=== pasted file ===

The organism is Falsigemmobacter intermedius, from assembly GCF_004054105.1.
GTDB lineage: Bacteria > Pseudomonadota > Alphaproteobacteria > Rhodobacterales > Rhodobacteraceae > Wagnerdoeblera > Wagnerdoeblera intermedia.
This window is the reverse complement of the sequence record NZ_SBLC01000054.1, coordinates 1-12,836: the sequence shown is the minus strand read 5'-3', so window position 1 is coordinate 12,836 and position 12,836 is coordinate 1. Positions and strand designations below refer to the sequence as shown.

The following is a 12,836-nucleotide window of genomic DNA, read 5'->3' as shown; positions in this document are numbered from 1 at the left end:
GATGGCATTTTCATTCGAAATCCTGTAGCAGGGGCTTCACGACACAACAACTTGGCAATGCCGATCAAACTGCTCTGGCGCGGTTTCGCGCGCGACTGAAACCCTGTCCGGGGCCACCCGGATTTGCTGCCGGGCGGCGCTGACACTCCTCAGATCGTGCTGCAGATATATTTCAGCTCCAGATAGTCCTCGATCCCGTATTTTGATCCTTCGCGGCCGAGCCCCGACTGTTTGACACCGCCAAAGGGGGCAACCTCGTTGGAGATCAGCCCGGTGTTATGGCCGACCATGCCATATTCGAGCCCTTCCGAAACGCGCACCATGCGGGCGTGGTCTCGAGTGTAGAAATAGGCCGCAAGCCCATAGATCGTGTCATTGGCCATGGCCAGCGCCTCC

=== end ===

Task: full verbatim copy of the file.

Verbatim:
The organism is Falsigemmobacter intermedius, from assembly GCF_004054105.1.
GTDB lineage: Bacteria > Pseudomonadota > Alphaproteobacteria > Rhodobacterales > Rhodobacteraceae > Wagnerdoeblera > Wagnerdoeblera intermedia.
This window is the reverse complement of the sequence record NZ_SBLC01000054.1, coordinates 1-12,836: the sequence shown is the minus strand read 5'-3', so window position 1 is coordinate 12,836 and position 12,836 is coordinate 1. Positions and strand designations below refer to the sequence as shown.

The following is a 12,836-nucleotide window of genomic DNA, read 5'->3' as shown; positions in this document are numbered from 1 at the left end:
GATGGCATTTTCATTCGAAATCCTGTAGCAGGGGCTTCACGACACAACAACTTGGCAATGCCGATCAAACTGCTCTGGCGCGGTTTCGCGCGCGACTGAAACCCTGTCCGGGGCCACCCGGATTTGCTGCCGGGCGGCGCTGACACTCCTCAGATCGTGCTGCAGATATATTTCAGCTCCAGATAGTCCTCGATCCCGTATTTTGATCCTTCGCGGCCGAGCCCCGACTGTTTGACACCGCCAAAGGGGGCAACCTCGTTGGAGATCAGCCCGGTGTTATGGCCGACCATGCCATATTCGAGCCCTTCCGAAACGCGCACCATGCGGGCGTGGTCTCGAGTGTAGAAATAGGCCGCAAGCCCATAGATCGTGTCATTGGCCATGGCCAGCGCCTCC